Cerebral white matter lesions (WML), a manifestation of small vessel disease, has been associated with intracerebral hemorrhage (ICH). In this report, Curtze et al evaluated the risk of spontaneous ICH conferred by WML in ischemic stroke patients treated with intravenous thrombolysis (IVT). 

2485 consecutive patients treated with IVT over a 14 year period at the Helsinki University Central Hospital were evaluated. In addition to the baseline CT completed prior to IVT administration, a 24-hour post-IVT head CT scan was routinely done in this cohort (as well as when ICH was suspected). Symptomatic ICH (sICH) was defined per the ECASS-2 criteria; remote parenchymal hemorrhage was also assessed. WML grading (by four visual rating scales – Gorter scale, van Swieten scale, Blennow rating scale, and Wahlund rating scale) was completed from baseline CT scans by stroke neurologists blinded to patient data and outcomes.

124 patients developed sICH (5%). All of the rating scales (tested as continuous variables and dichotomized with different cut-off points) were associated with an increased risk of sICH (in univariate and multivariate models). A Wahlund scale score >1 (at least moderate focal WML) conferred a 2.7 (95% CI 1.87-3.90) higher odds of developing sICH in univariate analysis. This association remained (OR 2.64, 95% CI 1.71-4.02) even after adjusting for confounding variables. A Blennow score of 5 had the highest association with sICH (OR 3.59, 95% CI 1.72-7.5) in multivariate analysis. A Blennow score >4 (high burden of WML) also was associated with remote parenchymal hemorrhage (multivariable adjusted OR 4.11, 95% CI 2.38-7.1).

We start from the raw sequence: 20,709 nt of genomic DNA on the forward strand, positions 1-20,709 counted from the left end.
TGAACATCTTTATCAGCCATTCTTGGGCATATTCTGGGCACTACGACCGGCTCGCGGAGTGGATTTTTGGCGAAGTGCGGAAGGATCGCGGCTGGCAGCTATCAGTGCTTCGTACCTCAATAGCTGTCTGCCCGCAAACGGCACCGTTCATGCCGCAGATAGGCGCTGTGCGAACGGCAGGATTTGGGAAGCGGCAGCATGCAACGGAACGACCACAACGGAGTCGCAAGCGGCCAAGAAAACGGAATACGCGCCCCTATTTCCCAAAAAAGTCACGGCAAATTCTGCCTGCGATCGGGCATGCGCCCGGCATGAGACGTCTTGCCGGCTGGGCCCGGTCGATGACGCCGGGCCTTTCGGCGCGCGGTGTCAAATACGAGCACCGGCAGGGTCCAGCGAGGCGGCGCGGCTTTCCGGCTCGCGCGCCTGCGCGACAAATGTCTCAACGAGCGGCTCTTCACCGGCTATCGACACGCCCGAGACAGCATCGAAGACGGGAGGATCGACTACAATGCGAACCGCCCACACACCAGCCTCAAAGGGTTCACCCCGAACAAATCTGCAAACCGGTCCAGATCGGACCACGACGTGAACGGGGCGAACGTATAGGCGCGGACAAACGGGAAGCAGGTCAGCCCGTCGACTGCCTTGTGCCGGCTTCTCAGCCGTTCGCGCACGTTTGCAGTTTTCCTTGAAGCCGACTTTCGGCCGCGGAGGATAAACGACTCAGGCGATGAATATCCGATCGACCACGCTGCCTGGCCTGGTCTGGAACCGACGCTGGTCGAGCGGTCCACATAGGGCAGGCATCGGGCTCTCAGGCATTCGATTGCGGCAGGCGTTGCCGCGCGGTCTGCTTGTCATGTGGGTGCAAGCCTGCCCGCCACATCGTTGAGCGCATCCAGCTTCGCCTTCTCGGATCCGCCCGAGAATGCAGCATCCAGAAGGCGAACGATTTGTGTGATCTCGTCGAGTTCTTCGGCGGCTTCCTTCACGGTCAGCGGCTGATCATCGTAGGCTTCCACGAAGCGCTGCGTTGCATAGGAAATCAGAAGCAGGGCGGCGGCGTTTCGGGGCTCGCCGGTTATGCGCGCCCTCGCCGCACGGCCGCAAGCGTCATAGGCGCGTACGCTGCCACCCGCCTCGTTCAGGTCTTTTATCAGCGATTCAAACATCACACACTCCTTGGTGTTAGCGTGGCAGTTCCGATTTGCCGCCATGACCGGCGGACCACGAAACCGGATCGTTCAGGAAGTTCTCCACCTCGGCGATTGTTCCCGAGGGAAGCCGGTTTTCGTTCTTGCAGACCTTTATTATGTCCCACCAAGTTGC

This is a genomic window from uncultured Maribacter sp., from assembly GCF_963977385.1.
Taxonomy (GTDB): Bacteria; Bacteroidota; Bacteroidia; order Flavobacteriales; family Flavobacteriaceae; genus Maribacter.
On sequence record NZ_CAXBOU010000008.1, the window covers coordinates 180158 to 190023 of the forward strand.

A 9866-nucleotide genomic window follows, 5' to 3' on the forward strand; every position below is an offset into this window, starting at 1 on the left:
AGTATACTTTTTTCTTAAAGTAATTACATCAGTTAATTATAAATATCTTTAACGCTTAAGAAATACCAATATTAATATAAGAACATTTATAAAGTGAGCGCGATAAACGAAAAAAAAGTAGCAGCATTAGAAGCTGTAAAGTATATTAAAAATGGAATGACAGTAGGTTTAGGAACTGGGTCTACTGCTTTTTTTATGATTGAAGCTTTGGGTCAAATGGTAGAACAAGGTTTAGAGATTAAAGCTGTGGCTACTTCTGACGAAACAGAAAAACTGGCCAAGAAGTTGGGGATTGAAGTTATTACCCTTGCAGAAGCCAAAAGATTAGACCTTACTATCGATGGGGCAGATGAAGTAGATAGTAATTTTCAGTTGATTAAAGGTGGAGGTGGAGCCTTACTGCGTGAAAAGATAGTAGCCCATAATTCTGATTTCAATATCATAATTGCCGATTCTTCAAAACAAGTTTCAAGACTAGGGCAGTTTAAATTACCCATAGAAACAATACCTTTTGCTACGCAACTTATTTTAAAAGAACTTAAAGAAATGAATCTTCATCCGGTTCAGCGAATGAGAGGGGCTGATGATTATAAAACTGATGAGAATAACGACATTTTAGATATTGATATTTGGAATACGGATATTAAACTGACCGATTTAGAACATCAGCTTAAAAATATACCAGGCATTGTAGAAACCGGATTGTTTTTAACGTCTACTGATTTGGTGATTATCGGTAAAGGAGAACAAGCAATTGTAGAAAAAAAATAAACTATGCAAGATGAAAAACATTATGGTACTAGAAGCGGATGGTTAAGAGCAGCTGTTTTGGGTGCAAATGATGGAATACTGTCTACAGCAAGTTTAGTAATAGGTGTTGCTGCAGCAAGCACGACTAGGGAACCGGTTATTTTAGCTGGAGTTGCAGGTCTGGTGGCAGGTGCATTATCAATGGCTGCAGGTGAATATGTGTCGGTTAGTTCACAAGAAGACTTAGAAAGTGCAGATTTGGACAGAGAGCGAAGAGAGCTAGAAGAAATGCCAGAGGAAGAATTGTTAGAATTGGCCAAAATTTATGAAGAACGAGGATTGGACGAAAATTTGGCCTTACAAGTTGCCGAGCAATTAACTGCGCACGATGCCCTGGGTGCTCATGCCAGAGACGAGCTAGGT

This study suggests that IVT-eligible patients with moderate-to-severe WML on baseline CT could have over two-fold higher risk of sICH. It the largest study on this topic; prior reports have evaluated smaller cohorts and demonstrated conflicting results. The notable limitations to this study are that it did not include a non-IVT treated stroke patient cohort and that it was a retrospective analysis. Though multiple factors contribute to sICH risk after IVT, this association should be kept in mind when discussing IVT with patients.